I once read that champagne was the ultimate associative object because every time you open a bottle, it’s a celebration – so there’s no better way of starting a celebration than with a bottle of champagne. Well, if champagne is for celebrations then the humble tinny is for a party!
When you crack open a beer can you’re instantly transported to all the other good times you’ve had wing-manned by that tinny in hand. Maybe it’s a music festival, a grungy rock gig in an underground band room or even that summer you lived abroad and spent Instagram-worthy nights drinking cheap hipster beer on fire escapes while chatting to local men and flaunting your new, deeply cool Marlboro Gold habit … but I digress.
Regardless of what memories it evokes, I’m willing to bet that craft beer isn’t your first association. But over the past few years, the movement of good beer from bottles to cans has gathered pace as a thirsty new generation of beer drinkers start to reconsider the humble tinny.
It used to be that the tinny section at the bottle-O was reserved for pre-mixed Jack & Coke and UDLs, with the requisite bulk shipment of VB and Carlton brought in for festival season. Needless to say, this offering was better suited to a frat boy than a craft beer lover.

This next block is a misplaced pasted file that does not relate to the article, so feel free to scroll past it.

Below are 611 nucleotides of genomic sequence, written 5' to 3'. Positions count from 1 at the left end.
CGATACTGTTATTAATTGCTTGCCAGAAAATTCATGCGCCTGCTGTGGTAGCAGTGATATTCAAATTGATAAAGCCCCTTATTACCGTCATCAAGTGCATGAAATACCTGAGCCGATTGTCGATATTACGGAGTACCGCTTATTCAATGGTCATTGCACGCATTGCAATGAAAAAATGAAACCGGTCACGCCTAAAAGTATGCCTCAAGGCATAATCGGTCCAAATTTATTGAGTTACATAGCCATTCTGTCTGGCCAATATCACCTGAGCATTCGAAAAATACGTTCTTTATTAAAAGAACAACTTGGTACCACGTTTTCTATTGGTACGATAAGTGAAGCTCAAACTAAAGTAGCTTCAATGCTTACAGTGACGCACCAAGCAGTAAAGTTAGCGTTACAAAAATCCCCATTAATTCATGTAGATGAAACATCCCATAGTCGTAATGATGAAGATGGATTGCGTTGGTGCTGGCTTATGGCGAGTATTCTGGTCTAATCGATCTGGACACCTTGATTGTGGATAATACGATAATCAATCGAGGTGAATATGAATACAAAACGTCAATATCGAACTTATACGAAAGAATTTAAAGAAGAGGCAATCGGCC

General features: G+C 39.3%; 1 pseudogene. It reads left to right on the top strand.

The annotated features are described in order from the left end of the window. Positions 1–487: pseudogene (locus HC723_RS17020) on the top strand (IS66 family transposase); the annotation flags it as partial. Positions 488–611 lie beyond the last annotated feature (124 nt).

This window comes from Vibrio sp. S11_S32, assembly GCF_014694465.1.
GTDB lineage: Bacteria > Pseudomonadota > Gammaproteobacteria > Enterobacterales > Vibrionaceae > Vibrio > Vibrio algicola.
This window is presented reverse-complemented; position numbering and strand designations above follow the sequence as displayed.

As I began to notice more and more beer cans appearing in bottle shops I took to the Internet – because where else do you find answers for things in 2017? – to see who else had noticed this trend. Turns out I wasn’t the first person to observe this shift, shocking I know. I mean, there’s a reason the senior brewer at Moon Dog remarked, when they unveiled their first canned beer late last year, that they were “bravely going where most other Australian craft breweries have gone before.”
But what I did learn from the depths of Google is that there are actually some really good reasons breweries are making the switch from glass bottle to tin can. So in the spirit of innovation, discovery and all things beer I’m going to share with you the top six reasons why the tinny renaissance is here to stay.
They’re Flavour Savers
Beer cans eliminate something called “light strike”, which is a fancy way of saying cans limit the amount of light that can get inside and cause beer to take on a skunky flavour. Beer cans also have a tighter seal than bottles, which stops gases from entering or leaving the can, helping to reduce the rate at which the beer oxidises and prolonging a beer’s shelf life and flavour.
Their Chill Factor
Beer cans are the chillest mofos going around, no really! Beer cans chill faster than glass bottles, which means they need less downtime in the Esky before they can be enjoyed. These days, these “mini kegs” are made from aluminium which is much thinner than glass – in fact they can be as thin as a human hair! Aluminium is also a better thermal conductor than glass, so any changes in temperature are passed from the can exterior to its contents faster than you can say “pass me a tinny”.